Hiking is the most amazing fat-burning I've found. At my current weight of 264, I burn more than 1,000 calories during an 80-minute cross-country hike (and I hike three times that amount at least twice a week). That's insane. Yes, I realize those who do cardio machines at the gym may already be aware of how intense this calorie-burning thing works, but I could just never get into machines. Hiking hills close to home is the only way I'm going to be able to overcome obesity once and for all. Thirty-seven pounds to go!
If you're interested in calculated the number of calories you can burn by hiking, according to your current weight, check out the hiking fitness calculator at Self Magazine.
Monday, December 5, 2011
Sunday, December 4, 2011
Hiking is a great way to get into shape and increase your fitness level over time. It is an excellent aerobic exercise, and according to the Mayo Clinic – the world-renown research hospital – it can help you increase your stamina, ward off viral illnesses, strengthen your heart, keep your arteries clear, boost your mood and even help you live longer.
But not only is hiking a great aerobic exercise, it also works a variety of muscles in your legs, core, and even your upper body, so hiking also helps you build fat-burning muscle – all while you have fun in the outdoors. (To find out how many calories you will burn while hiking, check out theCalories Burned Calculator at Self Magazine online.)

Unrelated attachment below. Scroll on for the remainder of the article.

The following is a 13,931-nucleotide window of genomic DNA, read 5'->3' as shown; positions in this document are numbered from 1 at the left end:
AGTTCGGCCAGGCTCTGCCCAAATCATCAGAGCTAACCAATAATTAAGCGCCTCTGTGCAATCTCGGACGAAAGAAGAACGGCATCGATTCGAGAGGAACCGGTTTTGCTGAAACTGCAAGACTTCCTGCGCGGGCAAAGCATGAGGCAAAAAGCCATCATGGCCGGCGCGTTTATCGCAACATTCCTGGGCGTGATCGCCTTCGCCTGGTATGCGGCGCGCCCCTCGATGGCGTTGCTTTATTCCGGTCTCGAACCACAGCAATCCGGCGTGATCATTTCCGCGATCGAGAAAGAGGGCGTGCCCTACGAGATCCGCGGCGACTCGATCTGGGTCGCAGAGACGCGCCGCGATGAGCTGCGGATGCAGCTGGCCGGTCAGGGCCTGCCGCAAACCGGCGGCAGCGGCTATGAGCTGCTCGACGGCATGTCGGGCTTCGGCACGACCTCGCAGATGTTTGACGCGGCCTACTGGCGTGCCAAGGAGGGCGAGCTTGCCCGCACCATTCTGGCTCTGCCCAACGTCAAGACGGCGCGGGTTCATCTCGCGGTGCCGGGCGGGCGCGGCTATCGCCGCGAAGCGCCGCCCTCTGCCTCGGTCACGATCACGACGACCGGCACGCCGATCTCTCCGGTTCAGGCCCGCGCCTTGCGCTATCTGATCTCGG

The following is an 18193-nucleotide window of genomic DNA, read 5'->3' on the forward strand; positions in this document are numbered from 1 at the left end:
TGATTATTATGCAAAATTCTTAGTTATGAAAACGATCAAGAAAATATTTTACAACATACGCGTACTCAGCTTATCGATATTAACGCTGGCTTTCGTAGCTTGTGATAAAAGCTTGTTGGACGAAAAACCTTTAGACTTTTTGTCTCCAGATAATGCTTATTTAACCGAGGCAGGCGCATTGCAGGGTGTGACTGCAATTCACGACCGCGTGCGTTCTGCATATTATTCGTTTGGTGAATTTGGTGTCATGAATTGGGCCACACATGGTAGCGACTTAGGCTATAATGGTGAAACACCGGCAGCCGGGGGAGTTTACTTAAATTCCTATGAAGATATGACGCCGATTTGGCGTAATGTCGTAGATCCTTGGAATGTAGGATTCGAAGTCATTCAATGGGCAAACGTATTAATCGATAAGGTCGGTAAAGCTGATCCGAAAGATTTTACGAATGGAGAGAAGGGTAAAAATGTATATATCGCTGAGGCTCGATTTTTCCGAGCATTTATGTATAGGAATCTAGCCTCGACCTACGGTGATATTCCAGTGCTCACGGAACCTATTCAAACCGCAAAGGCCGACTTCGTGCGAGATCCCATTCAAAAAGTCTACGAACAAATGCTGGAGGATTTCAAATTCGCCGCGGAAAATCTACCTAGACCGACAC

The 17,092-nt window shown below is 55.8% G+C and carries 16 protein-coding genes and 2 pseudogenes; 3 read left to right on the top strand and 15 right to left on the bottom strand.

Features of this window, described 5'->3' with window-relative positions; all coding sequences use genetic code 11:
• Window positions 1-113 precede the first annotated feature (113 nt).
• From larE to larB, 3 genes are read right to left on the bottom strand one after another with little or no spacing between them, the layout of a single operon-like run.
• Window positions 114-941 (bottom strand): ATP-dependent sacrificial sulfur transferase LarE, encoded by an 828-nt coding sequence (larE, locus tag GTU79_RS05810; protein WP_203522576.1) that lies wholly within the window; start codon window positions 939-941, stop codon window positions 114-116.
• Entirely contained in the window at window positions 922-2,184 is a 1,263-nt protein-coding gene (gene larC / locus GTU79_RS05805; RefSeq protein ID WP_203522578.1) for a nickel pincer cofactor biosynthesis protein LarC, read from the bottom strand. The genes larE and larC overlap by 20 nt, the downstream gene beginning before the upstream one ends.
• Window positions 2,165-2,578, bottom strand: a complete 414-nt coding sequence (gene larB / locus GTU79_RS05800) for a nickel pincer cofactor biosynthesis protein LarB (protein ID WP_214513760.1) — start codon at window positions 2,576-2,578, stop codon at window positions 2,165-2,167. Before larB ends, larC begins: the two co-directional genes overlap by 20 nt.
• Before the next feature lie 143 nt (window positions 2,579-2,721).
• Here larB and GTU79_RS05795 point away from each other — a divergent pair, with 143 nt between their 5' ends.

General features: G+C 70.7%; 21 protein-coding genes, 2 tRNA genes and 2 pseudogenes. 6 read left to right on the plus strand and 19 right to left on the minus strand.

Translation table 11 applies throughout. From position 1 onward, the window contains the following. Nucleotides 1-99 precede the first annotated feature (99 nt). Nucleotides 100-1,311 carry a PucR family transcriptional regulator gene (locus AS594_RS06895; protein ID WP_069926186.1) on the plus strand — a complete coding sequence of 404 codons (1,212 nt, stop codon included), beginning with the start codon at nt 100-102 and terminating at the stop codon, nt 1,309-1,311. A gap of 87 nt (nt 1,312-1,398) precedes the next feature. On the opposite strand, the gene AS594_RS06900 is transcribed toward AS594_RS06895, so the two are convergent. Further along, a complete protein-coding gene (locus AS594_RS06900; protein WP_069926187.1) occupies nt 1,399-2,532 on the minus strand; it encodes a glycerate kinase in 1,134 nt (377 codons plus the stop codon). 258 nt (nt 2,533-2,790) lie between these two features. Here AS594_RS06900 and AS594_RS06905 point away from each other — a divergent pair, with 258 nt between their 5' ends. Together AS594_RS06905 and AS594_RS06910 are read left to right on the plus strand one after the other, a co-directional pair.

Before hitting the trails, though, it is important to evaluate your current fitness level and create a hiking fitness plan that works for you. Before starting any new exercise routine, it is best to consult a physician. Even then, it is best to start slow and increase your intensity over time.
If you are used to a sedentary lifestyle, the first step begins by walking out of your front door. Make your way down to the end of the block and back. Do this once a day for a few days, and then increase the distance incrementally until you are capable of walking a mile round trip with ease. It is best to stick to the sidewalk when you are first starting out. But if there is no sidewalk in your neighborhood, remember to walk on the left side of the street against traffic for safety.
You can figure out street distance by counting your steps – a mile is about 2,000 steps – or use a website like MapMyWalk or Mapquest. Once you can comfortably walk a mile along the street, it is time to look into suitable off-road walks. You can find these in local parks or conservation areas near your home. Do a Google search by typing in the name of your city or town and the words “local hikes”. Chances are there are other people in your community who have already done the work for you by posting the best places to hike, including distances, geographical features of the land and difficulty level.
For more on hiking, check out my Man of Merit blog.